Where Eagles Dare

Where Eagles Dare (1968)

2 suggested corrections

(6 votes)

Revealing mistake: After the accident with the German car crashing into the pile of snow in which the Germans were killed, Schaffer first hangs an MP40 on his shoulder and then somehow pulls up a body with only one hand. And with the changing of the grip, (from chest to legs) the 'body' stands on his own feet to give Schaffer the time and opportunity to do it properly. (00:50:10)

HansMuziek
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Suggested correction: Schaffer uses two hands to pick the body up his left hand grabs the body's right arm and his right hand grabs the body's tunic (under the body's chin).

Factual error: When Richard Burton walks over the square where the helicopter is, he salutes a soldier. An officer NEVER salutes first one with a lower rank. And surely not in Germany.

Paul Moortgat
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Suggested correction: Watch the DVD carefully at 1:14:14. The German soldier walking the dog salutes first and Richard Burton returns the salute.

I agree with this correction. The soldier with the dog does salute first but it is very difficult to see because of the dark archway behind him.

Factual error: The Germans in the castle are using Bell 47 helicopters which, apart from being manufactured by the enemy, did not even appear until after the war.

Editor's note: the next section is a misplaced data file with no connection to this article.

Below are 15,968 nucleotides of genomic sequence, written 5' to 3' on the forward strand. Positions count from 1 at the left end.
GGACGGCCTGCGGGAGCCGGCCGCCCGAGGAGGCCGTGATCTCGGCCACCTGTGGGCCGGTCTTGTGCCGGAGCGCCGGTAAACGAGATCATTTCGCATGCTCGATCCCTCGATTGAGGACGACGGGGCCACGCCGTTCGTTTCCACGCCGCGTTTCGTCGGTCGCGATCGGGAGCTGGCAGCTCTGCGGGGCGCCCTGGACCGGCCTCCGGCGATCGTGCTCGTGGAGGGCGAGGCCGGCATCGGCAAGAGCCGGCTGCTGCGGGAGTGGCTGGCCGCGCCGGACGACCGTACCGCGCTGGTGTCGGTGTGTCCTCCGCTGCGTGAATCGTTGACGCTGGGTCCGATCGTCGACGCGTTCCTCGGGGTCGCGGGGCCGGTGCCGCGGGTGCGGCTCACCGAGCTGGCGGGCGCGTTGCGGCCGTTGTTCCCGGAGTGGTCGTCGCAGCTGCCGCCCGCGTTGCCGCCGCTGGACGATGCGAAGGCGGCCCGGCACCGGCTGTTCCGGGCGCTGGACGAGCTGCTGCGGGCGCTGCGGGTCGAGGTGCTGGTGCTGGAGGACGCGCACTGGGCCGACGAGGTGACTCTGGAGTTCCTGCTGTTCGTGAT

More mistakes in Where Eagles Dare

Mary Ellison: I nearly froze to death in that damn plane. Why couldn't you have supplied some hot water bottles or an electrically heated suit? I thought you loved me.
Major John Smith: Can't help what you think.

More quotes from Where Eagles Dare

Trivia: When Mary goes undercover in the castle, her name is Maria Schenck. They are the middle names of Col Stauffenberg, the German officer played by Tom Cruise in Valkyrie, who tried to kill Hitler.

More trivia for Where Eagles Dare

Question: Mary's attire looks more like 1960s than 1940s. Any info on this?

Susan Emery

Chosen answer: This is not unusual in older films. Earlier costume designers were less attentive to historical accuracy and freely incorporated current fashion trends into period movies. It was just an accepted practice and movie audiences back then were often less discerning and/or unaware of inaccuracies. Today's costumers have greater access to historical information, do more research, and strive for authenticity.

raywest Premium member
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